Niacinamide: The Active You Can’t Live Without!

Niacinamide, the active you can’t live without!

First of all let me just start off by saying, I love love love niacinamide! But what is it and why is it so popular?

  1. Lots of research has shown that niacinamide can help to reduce the appearance of skin blemishes, congestion, hyper-pigmentation, and may even tighten wrinkles too.
  2. Also known as Vitamin B3, it has anti-inflammatory properties and is found to help lower sebum production in the skin, all great for acne-sufferers! 
  3. Yes, you CAN combine Vitamin B3 with Vitamin C! With Étymologie’s Probiotic Vitamin C Serum with oil-soluble THD Ascorbate, it loves oil so it is able to better penetrate the skin and will have less of a chance to react with your B3. 
  4. Niacinamide helps to enhance the skin barrier properties and also enable collagen production.
  5. It is a very powerful active ingredient that can be used in conjunction with many other products including Étymologie’s Total Hydration Serum.
Want to dive into the science? Read on for all the details: 

Nicotinamide, or niacinamide as it’s known in the cosmetic world, is also known as vitamin B3 and is a necessary cofactor that is vital to life. The physiological role niacinamide plays is well understood, as it is a necessary co-enzyme in many enzymatic reactions. These cofactors and their reduced forms (NADH and NADPH) are also antioxidants, and have signaling properties therefore it is possible that niacinamide can exhibit these effects on skin indirectly [1].

Previous research has shown niacinamide to reduce the appearance of skin blemishes, congestion, hyper-pigmentation, and may even tighten wrinkles too [2]. It is chemically stable, easily formulated, compatible with other formulation components and is extremely well tolerated to the skin. Other topical agents like tretinoin provide similar improvements; however at the expense of the moisture barrier which leads to sensitivity and redness. Niacinamide is a real superstar ingredient – when formulated as a 2% cream and used for 2 – 4 weeks, it was found to lower the sebum excretion rate and even has anti-inflammatory properties, all of which are wins for people who suffer with acne [3].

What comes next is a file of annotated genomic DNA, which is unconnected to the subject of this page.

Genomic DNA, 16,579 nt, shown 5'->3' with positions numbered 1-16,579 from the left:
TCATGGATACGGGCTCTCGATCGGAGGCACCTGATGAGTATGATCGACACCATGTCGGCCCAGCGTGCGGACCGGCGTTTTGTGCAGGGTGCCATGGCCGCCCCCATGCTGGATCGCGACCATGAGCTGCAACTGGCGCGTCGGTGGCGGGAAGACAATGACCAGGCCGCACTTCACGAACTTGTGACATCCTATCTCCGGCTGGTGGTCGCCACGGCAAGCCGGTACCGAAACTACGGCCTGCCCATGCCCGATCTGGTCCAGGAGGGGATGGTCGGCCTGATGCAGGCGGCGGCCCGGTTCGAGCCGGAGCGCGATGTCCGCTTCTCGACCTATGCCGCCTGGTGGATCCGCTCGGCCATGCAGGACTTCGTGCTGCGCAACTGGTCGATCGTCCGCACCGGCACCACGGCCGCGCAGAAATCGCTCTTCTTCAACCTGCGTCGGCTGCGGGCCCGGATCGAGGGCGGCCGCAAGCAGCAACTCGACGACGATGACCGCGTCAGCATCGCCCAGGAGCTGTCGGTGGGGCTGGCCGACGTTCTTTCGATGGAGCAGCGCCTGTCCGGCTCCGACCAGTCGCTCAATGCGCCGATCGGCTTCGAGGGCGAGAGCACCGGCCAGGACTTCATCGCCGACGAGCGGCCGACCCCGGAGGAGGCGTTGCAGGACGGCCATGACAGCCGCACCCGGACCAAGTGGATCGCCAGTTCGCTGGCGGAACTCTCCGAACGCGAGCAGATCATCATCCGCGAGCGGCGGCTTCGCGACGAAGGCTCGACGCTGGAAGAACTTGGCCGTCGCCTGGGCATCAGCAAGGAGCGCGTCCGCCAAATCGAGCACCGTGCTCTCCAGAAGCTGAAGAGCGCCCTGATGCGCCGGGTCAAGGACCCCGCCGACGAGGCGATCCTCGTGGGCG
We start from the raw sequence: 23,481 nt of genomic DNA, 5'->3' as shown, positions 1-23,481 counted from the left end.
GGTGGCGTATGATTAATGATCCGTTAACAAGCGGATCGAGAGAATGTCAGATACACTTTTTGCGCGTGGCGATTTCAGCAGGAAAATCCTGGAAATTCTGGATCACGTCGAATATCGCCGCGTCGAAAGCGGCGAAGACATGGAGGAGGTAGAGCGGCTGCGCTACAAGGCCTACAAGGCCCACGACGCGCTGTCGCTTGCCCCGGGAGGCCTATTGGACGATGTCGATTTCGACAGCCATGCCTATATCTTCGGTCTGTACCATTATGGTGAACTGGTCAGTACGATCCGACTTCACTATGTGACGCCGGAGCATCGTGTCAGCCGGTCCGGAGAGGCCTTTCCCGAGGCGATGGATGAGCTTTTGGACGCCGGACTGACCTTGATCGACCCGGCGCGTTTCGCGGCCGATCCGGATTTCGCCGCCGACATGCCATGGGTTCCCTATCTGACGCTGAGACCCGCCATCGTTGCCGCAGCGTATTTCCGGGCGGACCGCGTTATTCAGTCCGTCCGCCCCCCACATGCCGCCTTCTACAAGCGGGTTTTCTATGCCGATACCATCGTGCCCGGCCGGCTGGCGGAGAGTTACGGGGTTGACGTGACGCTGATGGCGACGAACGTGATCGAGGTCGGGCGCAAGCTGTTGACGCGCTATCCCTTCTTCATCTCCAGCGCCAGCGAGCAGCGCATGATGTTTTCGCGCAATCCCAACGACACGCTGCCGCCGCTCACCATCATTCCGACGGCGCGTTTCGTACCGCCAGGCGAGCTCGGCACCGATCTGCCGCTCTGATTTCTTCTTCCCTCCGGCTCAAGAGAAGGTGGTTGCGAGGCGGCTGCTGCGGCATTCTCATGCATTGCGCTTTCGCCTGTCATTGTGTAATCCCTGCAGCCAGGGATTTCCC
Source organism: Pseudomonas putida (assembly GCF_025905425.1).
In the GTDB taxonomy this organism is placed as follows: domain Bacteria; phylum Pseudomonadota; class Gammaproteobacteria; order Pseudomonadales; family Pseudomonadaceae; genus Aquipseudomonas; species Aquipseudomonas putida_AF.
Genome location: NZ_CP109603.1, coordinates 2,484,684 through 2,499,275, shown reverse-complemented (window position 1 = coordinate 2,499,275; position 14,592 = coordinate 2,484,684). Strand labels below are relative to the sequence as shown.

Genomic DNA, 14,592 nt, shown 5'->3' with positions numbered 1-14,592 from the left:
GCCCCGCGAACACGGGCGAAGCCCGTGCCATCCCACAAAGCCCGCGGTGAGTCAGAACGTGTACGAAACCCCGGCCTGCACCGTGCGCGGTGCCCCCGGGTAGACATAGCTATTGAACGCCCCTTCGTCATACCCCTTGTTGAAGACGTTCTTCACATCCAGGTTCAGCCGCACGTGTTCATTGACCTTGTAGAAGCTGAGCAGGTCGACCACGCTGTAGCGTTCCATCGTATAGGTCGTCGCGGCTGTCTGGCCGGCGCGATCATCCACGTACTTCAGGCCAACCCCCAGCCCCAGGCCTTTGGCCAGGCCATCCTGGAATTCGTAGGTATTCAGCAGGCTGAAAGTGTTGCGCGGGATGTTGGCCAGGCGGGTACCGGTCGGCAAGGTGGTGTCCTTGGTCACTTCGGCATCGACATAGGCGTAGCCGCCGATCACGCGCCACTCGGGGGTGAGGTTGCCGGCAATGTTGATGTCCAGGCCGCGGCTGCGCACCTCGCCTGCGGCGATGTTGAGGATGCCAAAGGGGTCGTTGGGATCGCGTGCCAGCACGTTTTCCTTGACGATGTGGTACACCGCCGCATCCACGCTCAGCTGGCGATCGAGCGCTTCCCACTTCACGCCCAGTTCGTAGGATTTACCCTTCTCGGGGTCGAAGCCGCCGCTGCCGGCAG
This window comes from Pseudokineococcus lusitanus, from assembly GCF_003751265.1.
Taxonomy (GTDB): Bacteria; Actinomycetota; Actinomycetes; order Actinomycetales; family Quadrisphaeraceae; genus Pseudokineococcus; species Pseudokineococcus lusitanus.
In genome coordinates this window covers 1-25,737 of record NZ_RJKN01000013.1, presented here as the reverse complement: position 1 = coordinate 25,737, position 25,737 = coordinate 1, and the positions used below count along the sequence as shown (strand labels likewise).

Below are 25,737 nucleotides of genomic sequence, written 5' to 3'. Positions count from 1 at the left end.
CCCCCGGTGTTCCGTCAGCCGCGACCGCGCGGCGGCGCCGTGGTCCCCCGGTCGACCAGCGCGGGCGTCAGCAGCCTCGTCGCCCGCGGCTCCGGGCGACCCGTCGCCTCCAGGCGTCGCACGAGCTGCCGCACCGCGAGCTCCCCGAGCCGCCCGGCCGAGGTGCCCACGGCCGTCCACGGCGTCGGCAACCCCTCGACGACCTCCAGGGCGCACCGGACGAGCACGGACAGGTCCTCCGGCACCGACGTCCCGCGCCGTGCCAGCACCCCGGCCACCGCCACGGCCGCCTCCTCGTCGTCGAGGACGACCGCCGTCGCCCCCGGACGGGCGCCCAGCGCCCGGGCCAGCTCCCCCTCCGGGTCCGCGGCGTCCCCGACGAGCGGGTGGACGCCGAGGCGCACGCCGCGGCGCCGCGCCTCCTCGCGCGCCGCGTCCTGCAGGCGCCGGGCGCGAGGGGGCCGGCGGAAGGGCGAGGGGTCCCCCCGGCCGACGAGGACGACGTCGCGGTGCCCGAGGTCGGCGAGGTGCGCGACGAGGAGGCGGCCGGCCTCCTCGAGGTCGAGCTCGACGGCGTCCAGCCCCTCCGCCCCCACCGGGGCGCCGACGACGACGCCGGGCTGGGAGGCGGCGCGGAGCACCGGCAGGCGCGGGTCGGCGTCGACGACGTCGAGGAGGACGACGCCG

Before I move on, I think it’s important to dispel the myth, you cannot combine vitamin C with B3. That’s not exactly true as the studies that were done on pure L-ascorbic acid (Vit C) are over 40 years old. A more compatible combination could be Étymologie’s Probiotic Vitamin C Serum which features oil-soluble, and far more stable vit C derivative, tetrahexyldecyl (THD) ascorbate. Because of its oil loving nature, it is able to penetrate deeper into the skin, giving it less of a chance to react with niacinamide (if it even does at all), plus it is far more stable than Vit C! The reasoning behind this myth is that vit C reacts with niacinamide to form a yellow 1:1 complex of Vit B3:Vit C which renders it ineffective, but rather is likely the result of the formation niacinamide ascorbate [4]. I say likely because this combination has not been investigated.

There are a few theories of the mechanisms which niacinaimde uses to deliver the effects we see. Such as preventing Cutibacterium acnes-induced activation of toll-like receptor 2, which down-regulates pro-inflammatory interleukin-8 production [5]. Niacinamide increases both the lipid and protein stratum corneum components of the skin’s barrier and enhances the skin’s barrier properties. This can be seen by increased skin hydration and resistance to barrier damage from harsh surfactants. Niacinamide has also been indicated in increasing dermal matrix collagen production [6].

Now you know why niacinamide is the active you cannot live without – literally! It is a must have active that you need to add to your regime. Even for our mature readers, this active is a powerful addition, especially when used in conjunction with other anti-aging products like Étymologie’s Total Hydration Serum. Personally, I have seen great results with my own skin’s health while using a 10% Niacinamide serum. It did all that was promised!

By Jamie Stanton, A.Sc – Barber & Co Products @jamie_the_chemist


[1,6] Bissett, D. L., Miyamoto, K., Sun, P., Li, J., & Berge, C. A. (2004). Topical niacinamide reduces yellowing, wrinkling, red blotchiness, and hyperpigmented spots in aging facial skin1. International Journal of Cosmetic Science, 26(5), 231–238.

[2] Deciem. Clinical Formulations with Integrity: A DECIEM Brand. The Ordinary.

[3] Draelos, Z. D., Matsubara, A., &; Smiles, K. (2006). The effect of 2% niacinamide on facial sebum production. Journal of Cosmetic and Laser Therapy, 8(2), 96–101.

[4] Niacinamide and Vitamin C. FutureDerm. (2019, August 16).

[5] Wikimedia Foundation. (2021, January 15). Nicotinamide. Wikipedia.